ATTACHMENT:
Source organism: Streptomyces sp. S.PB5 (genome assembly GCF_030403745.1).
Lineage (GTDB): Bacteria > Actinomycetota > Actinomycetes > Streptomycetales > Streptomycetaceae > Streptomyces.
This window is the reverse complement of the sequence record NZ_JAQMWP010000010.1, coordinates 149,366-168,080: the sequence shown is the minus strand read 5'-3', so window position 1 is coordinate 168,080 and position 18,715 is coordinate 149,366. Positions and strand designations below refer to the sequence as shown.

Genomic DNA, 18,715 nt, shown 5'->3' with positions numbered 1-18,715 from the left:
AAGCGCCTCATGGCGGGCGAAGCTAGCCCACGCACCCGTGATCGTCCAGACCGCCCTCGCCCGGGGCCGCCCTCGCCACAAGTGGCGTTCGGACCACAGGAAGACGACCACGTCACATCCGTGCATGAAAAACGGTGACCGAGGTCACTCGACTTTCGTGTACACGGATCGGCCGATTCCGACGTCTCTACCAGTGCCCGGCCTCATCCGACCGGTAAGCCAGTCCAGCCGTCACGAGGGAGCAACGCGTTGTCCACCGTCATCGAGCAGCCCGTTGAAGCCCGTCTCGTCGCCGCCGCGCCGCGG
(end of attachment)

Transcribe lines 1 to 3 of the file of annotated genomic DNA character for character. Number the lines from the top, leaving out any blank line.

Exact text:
Source organism: Streptomyces sp. S.PB5 (genome assembly GCF_030403745.1).
Lineage (GTDB): Bacteria > Actinomycetota > Actinomycetes > Streptomycetales > Streptomycetaceae > Streptomyces.
This window is the reverse complement of the sequence record NZ_JAQMWP010000010.1, coordinates 149,366-168,080: the sequence shown is the minus strand read 5'-3', so window position 1 is coordinate 168,080 and position 18,715 is coordinate 149,366. Positions and strand designations below refer to the sequence as shown.